I've decided that css2.1 should be available for everybody by now, and css3 might be modern-er, but border-radius isn't new to the world. Continueing to support the legacy browsers and legacy operating systems, while the reality is that those users who are not willing or capable to upgrade to say .. Chrome .. they also won't notice or care about the rounded corner. So I've decided to make it a policy for not making rounded corners with images, unless it's part of an image that has to be made (like banners, backgrounds, etc).

    The more there's a need for nifty-ness and smexy modern designs, the more people are provoked to get to that by updating their browser to a latest version, or a modern solution.

    I rather spend time on another client who understands this, than waste 6+ additional hours on a customer who demands IE6 + rounded corners, AND a modern design. While not willing to pay extra.
     
    EQnoble likes this.
  6. Miko

    Miko Well-Known Member

    Problem is that is not only IE6 is 7 and 8 too and that is a BIG slice of the pie.

    I wish i could do the same as you Floris but until today I unfortunately always have to fall back on images due to the client expectation to have all of the pretty extra details that he has come to expect from my original art work.

    Maybe i should simply avoid any rounded corner in my designs, problem solved! ;)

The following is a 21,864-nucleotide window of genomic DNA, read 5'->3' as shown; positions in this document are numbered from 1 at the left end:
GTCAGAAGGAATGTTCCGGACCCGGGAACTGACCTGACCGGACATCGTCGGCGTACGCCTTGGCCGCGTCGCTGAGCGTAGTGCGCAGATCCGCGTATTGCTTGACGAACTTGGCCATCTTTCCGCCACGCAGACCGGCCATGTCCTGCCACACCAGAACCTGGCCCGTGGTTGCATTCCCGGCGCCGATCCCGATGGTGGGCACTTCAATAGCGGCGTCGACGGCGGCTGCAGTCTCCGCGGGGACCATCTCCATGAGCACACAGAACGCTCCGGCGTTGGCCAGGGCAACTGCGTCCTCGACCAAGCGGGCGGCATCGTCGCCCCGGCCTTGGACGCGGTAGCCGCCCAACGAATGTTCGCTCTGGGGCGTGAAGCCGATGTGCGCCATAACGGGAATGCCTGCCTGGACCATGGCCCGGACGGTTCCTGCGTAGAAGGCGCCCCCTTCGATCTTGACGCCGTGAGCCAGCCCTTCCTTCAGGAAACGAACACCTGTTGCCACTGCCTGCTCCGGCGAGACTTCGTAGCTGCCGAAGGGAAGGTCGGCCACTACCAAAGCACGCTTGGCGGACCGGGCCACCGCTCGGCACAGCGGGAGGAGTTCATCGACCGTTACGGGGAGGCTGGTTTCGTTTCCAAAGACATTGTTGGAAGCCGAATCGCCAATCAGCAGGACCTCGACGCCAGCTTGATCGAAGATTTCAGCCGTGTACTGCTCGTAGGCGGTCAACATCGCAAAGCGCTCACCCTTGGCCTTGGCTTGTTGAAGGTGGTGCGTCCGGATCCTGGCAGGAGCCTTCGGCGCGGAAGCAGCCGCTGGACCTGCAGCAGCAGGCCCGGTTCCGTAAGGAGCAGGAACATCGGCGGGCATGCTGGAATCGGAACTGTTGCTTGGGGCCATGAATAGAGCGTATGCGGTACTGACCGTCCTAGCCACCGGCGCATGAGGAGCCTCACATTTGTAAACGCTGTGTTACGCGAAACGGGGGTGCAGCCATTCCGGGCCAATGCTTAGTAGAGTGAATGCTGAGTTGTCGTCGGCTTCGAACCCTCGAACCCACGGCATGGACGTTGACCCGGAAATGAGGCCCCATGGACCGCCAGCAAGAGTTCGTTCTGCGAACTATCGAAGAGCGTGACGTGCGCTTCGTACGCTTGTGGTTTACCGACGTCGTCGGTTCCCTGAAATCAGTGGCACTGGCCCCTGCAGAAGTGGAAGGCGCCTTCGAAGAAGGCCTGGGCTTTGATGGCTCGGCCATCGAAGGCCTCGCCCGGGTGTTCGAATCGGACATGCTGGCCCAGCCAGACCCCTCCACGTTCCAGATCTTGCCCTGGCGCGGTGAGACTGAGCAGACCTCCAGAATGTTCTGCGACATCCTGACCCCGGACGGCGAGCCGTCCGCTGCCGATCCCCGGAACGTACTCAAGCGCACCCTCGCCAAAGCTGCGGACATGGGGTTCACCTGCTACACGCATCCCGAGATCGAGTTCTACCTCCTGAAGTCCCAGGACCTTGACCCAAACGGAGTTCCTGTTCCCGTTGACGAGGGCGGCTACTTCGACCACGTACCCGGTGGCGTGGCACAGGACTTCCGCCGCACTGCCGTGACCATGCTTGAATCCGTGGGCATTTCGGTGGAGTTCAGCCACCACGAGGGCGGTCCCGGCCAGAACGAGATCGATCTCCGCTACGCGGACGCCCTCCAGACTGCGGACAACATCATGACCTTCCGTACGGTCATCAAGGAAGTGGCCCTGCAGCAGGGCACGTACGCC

7. Floris

    Floris Guest

    What I have done for my css.php file by the way is to have a define (based on in_array) for legacy and modern browsers, which is set for the user browser, for that browser set. (so it can have up to 8 cached versions, but still better than direct calls each time). Which lets me build output that is made for that browser basically.

    An <h1> header could have a css gradient etc for modern browser, no js, no images, etc, and look 100% the same as the screenshot > .gif for legacy defined browsers as background.

    But again, it just takes extra work, extra hours, etc .. but at least the css.php will help you write the code. Or at Least only load the legacy browser code, or auto include html5.js, etc.

    I've written the 'beginners' article on my coffee cup is empty site, but still as draft ;D

    basicallly:
     
  8. Floris

    Floris Guest

    Set your <link> to css.php
    Set the header of the css.php file to header('Content-type: text/css');
    Make a few functions which you can feed properties, elements, alternatives:
    function css3($browser, $property, $value) { /*..*/ }
    And then you can just populate your $output to css3(MODERN, border-radius, 3px);
    And if MODERN is false, use the img instead.
     
  9. Miko

    Miko Well-Known Member

    I perfectly understand that option but again is more "unpaid" work...
    I have to code 1 php file with multiple css rules and on top of that images!
    Plus you won't believe how many clients are on ASP Servers with no support for php.

    I think I'm not alone with wanting to see the end of all branches of Internet Explorer!
     
    EQnoble, Dragonfly and Ceri May like this.
  10. Anthony Parsons

    Anthony Parsons Well-Known Member

    Whilst I'm not impressed with Microsoft... I must say that border radius is the optimal way and atleast it is supported in IE9, which lets face it, will quickly adopt as the major IE browser within months of its official release. In essence, thinking that way, it will be a minority viewing a square edged layout without JS, images or other hacks.
     
  11. anotheralias

    anotheralias Well-Known Member